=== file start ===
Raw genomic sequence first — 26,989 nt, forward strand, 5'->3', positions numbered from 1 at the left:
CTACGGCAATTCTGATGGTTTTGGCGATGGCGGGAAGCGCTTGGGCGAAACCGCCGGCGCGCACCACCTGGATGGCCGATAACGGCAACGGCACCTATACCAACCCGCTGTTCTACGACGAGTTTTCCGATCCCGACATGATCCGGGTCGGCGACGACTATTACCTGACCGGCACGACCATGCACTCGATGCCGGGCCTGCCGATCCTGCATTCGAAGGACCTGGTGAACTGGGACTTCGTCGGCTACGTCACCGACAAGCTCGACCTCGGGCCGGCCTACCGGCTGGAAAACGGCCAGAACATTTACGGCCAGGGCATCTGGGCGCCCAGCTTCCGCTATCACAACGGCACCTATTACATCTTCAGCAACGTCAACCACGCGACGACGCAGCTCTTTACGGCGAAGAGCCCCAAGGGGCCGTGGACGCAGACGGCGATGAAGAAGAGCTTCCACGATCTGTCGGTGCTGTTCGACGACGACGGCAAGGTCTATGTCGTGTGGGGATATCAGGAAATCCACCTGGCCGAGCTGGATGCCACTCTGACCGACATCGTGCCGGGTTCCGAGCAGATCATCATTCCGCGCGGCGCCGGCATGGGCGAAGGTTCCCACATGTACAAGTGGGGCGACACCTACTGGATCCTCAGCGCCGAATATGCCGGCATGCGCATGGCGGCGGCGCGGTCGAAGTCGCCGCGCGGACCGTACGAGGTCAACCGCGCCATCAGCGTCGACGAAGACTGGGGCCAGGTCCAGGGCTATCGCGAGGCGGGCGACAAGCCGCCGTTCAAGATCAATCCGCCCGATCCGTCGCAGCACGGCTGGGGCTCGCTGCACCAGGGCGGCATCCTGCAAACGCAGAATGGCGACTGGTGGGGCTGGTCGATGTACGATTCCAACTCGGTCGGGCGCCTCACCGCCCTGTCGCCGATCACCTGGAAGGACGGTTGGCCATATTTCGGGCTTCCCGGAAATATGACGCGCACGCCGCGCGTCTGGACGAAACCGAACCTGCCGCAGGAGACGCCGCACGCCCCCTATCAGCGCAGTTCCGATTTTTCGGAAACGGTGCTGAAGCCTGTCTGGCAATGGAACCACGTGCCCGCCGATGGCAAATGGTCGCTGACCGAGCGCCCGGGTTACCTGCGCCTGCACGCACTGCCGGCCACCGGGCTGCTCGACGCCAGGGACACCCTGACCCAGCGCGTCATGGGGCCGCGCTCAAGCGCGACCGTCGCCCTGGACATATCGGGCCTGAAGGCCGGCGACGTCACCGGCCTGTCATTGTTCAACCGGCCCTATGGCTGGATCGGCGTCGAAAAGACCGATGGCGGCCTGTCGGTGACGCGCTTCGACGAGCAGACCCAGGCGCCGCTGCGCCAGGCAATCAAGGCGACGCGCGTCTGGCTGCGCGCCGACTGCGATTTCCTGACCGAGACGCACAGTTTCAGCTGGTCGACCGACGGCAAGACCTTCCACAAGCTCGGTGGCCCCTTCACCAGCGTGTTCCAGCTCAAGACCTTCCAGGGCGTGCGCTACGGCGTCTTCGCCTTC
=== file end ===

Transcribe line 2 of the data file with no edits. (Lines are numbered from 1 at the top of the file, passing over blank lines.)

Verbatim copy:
CTACGGCAATTCTGATGGTTTTGGCGATGGCGGGAAGCGCTTGGGCGAAACCGCCGGCGCGCACCACCTGGATGGCCGATAACGGCAACGGCACCTATACCAACCCGCTGTTCTACGACGAGTTTTCCGATCCCGACATGATCCGGGTCGGCGACGACTATTACCTGACCGGCACGACCATGCACTCGATGCCGGGCCTGCCGATCCTGCATTCGAAGGACCTGGTGAACTGGGACTTCGTCGGCTACGTCACCGACAAGCTCGACCTCGGGCCGGCCTACCGGCTGGAAAACGGCCAGAACATTTACGGCCAGGGCATCTGGGCGCCCAGCTTCCGCTATCACAACGGCACCTATTACATCTTCAGCAACGTCAACCACGCGACGACGCAGCTCTTTACGGCGAAGAGCCCCAAGGGGCCGTGGACGCAGACGGCGATGAAGAAGAGCTTCCACGATCTGTCGGTGCTGTTCGACGACGACGGCAAGGTCTATGTCGTGTGGGGATATCAGGAAATCCACCTGGCCGAGCTGGATGCCACTCTGACCGACATCGTGCCGGGTTCCGAGCAGATCATCATTCCGCGCGGCGCCGGCATGGGCGAAGGTTCCCACATGTACAAGTGGGGCGACACCTACTGGATCCTCAGCGCCGAATATGCCGGCATGCGCATGGCGGCGGCGCGGTCGAAGTCGCCGCGCGGACCGTACGAGGTCAACCGCGCCATCAGCGTCGACGAAGACTGGGGCCAGGTCCAGGGCTATCGCGAGGCGGGCGACAAGCCGCCGTTCAAGATCAATCCGCCCGATCCGTCGCAGCACGGCTGGGGCTCGCTGCACCAGGGCGGCATCCTGCAAACGCAGAATGGCGACTGGTGGGGCTGGTCGATGTACGATTCCAACTCGGTCGGGCGCCTCACCGCCCTGTCGCCGATCACCTGGAAGGACGGTTGGCCATATTTCGGGCTTCCCGGAAATATGACGCGCACGCCGCGCGTCTGGACGAAACCGAACCTGCCGCAGGAGACGCCGCACGCCCCCTATCAGCGCAGTTCCGATTTTTCGGAAACGGTGCTGAAGCCTGTCTGGCAATGGAACCACGTGCCCGCCGATGGCAAATGGTCGCTGACCGAGCGCCCGGGTTACCTGCGCCTGCACGCACTGCCGGCCACCGGGCTGCTCGACGCCAGGGACACCCTGACCCAGCGCGTCATGGGGCCGCGCTCAAGCGCGACCGTCGCCCTGGACATATCGGGCCTGAAGGCCGGCGACGTCACCGGCCTGTCATTGTTCAACCGGCCCTATGGCTGGATCGGCGTCGAAAAGACCGATGGCGGCCTGTCGGTGACGCGCTTCGACGAGCAGACCCAGGCGCCGCTGCGCCAGGCAATCAAGGCGACGCGCGTCTGGCTGCGCGCCGACTGCGATTTCCTGACCGAGACGCACAGTTTCAGCTGGTCGACCGACGGCAAGACCTTCCACAAGCTCGGTGGCCCCTTCACCAGCGTGTTCCAGCTCAAGACCTTCCAGGGCGTGCGCTACGGCGTCTTCGCCTTC